• $\begingroup$ @julien, The example is quite special actually, if you rotate everything by $-45^{\circ}$ you can solve for $y$ given $x$, but even for that case the derivatives, etc, become extremely complicated, I am hoping there is a simple way to do these things. $\endgroup$ – Lord Soth Apr 10 '13 at 20:42

For your specific equation the curve in the right half plane can be parameterized by $y=t\ x(t)$ to give $$x(t)=\frac{2\times \sqrt{\alpha (1-t^2)}-2}{1-t^2}$$ $$y(t)=t\ x(t)=t\frac{2\times\sqrt{\alpha (1-t^2)}-2}{1-t^2}$$ where $-\beta\lt t\lt\beta$ and $\beta=\frac{\sqrt{\alpha-1}}{\sqrt{\alpha}}$

The area can be formulated as $$A=\frac{1}{2}\int_{-\beta}^{\beta}\bigg(x(t)\frac{dy(t)}{dt}-y(t)\frac{dx(t)}{dt}\bigg)dt $$ Due to fact that $y=t\ x(t)$ $$A=\frac{1}{2}\int_{-\beta}^{\beta}\bigg(x(t)^2\bigg)dt =F(\beta)-F(-\beta)$$ and $$F=\frac{t \bigg( 8 \sqrt{\alpha (1-t^2)}-2\bigg ) + 2 (1 + 2 \alpha) (-1 + t^2) \text{arctanh}(t)}{t^2-1}$$ which gives following formulation for $A$ $$A=2 (1 + 2 \alpha) \text{arctanh}\bigg(\frac{\sqrt{\alpha-1}}{\sqrt{\alpha}}\bigg)-6\sqrt{\alpha^2-\alpha} $$ By Taylor expansion $$dA=A(\alpha+\epsilon)-A(\alpha)=\frac{dA}{d\alpha}\epsilon+O(\epsilon^2)$$ and by neglecting higher order terms $$dA= 4\bigg( \text{arctanh}\bigg(\frac{\sqrt{\alpha-1}}{\sqrt{\alpha}}\bigg)- \frac{\sqrt{\alpha-1}}{\sqrt{\alpha}}\bigg)\epsilon $$

PS: Since equations are too long and time is too short I recommend you to check for typos.

  • $\begingroup$ Great! I was wondering how were you able to "see" that parametric formulation? $\endgroup$ – Lord Soth Apr 15 '13 at 21:08
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    $\begingroup$ I have verified that your formulas are correct. One small thing is that all the areas should be divided by $2$. I have edited the answer. I have also changed $O^2$ to $O(\epsilon^2)$. $\endgroup$ – Lord Soth Apr 16 '13 at 1:25
  • $\begingroup$ @LordSoth thanks for the edits. In parametric formulation I was just lucky i guess $\endgroup$ – AnilB Apr 16 '13 at 5:05

If $S_\alpha$ is a compact $n-1$-manifold you should get $h(\alpha) = \int_{S_\alpha} \dfrac{1}{\|\nabla (f/g)\|}$, when that is finite. A counterexample would be the curve $(x^2 + y^2 - 1)^3 = \alpha$, which is a circle of radius $1 + \alpha^{1/3}$. The area between $S(0)$ and $S(\epsilon)$ is approximately $2 \pi \epsilon^{1/3}$ and thus is not $O(\epsilon)$ as $\epsilon \to 0$.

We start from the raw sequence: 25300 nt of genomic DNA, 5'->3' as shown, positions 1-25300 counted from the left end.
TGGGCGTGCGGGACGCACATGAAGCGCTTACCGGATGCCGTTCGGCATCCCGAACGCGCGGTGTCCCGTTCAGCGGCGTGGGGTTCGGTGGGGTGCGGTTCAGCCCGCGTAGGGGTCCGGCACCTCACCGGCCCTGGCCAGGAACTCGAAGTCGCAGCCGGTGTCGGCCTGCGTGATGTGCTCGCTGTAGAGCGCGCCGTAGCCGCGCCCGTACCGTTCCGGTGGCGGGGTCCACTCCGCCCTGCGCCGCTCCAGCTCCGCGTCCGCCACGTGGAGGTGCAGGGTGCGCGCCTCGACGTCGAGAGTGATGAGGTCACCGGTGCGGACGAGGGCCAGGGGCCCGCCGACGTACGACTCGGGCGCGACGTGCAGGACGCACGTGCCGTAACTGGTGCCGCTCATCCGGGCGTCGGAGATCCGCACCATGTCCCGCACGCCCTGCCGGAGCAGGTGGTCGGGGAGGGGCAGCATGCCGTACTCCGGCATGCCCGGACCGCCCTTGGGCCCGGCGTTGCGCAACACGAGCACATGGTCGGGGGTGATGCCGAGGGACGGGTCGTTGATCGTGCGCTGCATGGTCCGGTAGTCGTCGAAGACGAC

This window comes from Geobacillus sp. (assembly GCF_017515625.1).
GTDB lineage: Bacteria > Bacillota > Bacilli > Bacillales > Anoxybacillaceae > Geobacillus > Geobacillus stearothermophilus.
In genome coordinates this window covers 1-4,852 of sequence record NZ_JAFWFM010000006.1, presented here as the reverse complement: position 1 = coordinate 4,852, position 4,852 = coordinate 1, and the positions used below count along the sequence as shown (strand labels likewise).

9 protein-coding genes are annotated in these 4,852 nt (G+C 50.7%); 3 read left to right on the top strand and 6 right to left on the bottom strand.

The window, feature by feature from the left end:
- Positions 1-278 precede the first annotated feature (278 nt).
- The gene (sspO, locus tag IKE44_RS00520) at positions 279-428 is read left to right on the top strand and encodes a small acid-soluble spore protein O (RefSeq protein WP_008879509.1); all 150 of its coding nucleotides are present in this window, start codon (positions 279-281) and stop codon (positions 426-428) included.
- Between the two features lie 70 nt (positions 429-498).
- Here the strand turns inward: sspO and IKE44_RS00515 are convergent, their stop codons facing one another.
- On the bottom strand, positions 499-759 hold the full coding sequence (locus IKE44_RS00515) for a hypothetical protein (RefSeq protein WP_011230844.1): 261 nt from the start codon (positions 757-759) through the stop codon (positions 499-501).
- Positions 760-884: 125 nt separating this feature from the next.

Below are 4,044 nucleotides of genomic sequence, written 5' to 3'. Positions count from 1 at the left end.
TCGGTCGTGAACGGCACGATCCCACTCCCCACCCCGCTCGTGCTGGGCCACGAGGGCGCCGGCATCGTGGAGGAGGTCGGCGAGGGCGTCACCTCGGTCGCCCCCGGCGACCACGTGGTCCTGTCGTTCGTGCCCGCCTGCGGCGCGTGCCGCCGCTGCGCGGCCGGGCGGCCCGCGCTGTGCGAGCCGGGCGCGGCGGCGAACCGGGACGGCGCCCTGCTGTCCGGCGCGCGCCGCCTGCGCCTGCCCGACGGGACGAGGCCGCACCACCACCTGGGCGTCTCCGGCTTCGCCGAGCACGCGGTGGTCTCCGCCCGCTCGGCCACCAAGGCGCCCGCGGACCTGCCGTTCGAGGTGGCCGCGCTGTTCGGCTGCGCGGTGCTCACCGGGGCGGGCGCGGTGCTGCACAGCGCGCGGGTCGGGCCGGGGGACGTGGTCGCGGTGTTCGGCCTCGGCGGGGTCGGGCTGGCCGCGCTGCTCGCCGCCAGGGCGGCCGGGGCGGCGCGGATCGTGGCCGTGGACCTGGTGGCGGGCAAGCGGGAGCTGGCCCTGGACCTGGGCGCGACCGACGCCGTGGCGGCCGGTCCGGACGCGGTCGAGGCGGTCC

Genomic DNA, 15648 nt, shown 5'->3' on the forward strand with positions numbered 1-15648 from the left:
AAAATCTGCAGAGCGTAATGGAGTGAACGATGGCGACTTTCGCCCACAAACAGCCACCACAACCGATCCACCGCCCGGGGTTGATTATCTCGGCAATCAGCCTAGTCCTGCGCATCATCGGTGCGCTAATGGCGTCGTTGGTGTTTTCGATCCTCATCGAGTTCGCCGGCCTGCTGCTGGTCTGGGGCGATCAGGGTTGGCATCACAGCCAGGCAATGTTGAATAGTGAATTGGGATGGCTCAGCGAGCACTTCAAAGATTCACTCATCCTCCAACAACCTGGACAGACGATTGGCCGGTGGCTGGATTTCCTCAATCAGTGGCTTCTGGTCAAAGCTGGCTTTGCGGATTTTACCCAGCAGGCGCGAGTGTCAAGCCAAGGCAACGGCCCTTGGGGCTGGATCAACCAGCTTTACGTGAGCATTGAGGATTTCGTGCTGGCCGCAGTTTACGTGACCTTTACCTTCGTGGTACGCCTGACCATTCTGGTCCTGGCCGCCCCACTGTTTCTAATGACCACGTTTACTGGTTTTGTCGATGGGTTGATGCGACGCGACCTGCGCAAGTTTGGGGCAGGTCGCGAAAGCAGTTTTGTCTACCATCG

• $\begingroup$ Thank you for the answer. One of the main difficulties I am facing is the characterization of $\mathcal{S}_{\alpha}$ itself. Can we say anything about when $S_{\alpha}$ becomes a "compact $n-1$-manifold" or when that integral becomes finite. It would also be great if you could explain how you obtain the integral. Does it guarantee $\leq h(\alpha)\epsilon$ for all positive (or sufficiently small) $\epsilon$ or is it more like $\sim h(\alpha)\epsilon$ for small $\epsilon$? $\endgroup$ – Lord Soth Apr 10 '13 at 20:51
  • $\begingroup$ Let me reput it this way. Can I just (relatively quickly) obtain what I want from your formula for my example in the question? $\endgroup$ – Lord Soth Apr 10 '13 at 20:58
  • $\begingroup$ Actually I was using my Samsung Note; and I pressed "downvote". Now I can't get it back. Sorry... If you edit your answer I will be able to correct my mistake. $\endgroup$ – AnilB Apr 16 '13 at 18:01
  • $\begingroup$ If $\nabla(f/g)$ is nonzero on $S_\alpha$, then the Implicit Function Theorem says $S_\alpha$ is an $n-1$-manifold. It is also closed, so it is compact iff it is bounded. In your example the complete $S_\alpha$ is unbounded, but you're only taking the part in the right half-plane, which is bounded. The singularity of $f/g$ at $(0,0)$ makes matters somewhat more complicated. $\endgroup$ – Robert Israel Apr 17 '13 at 6:56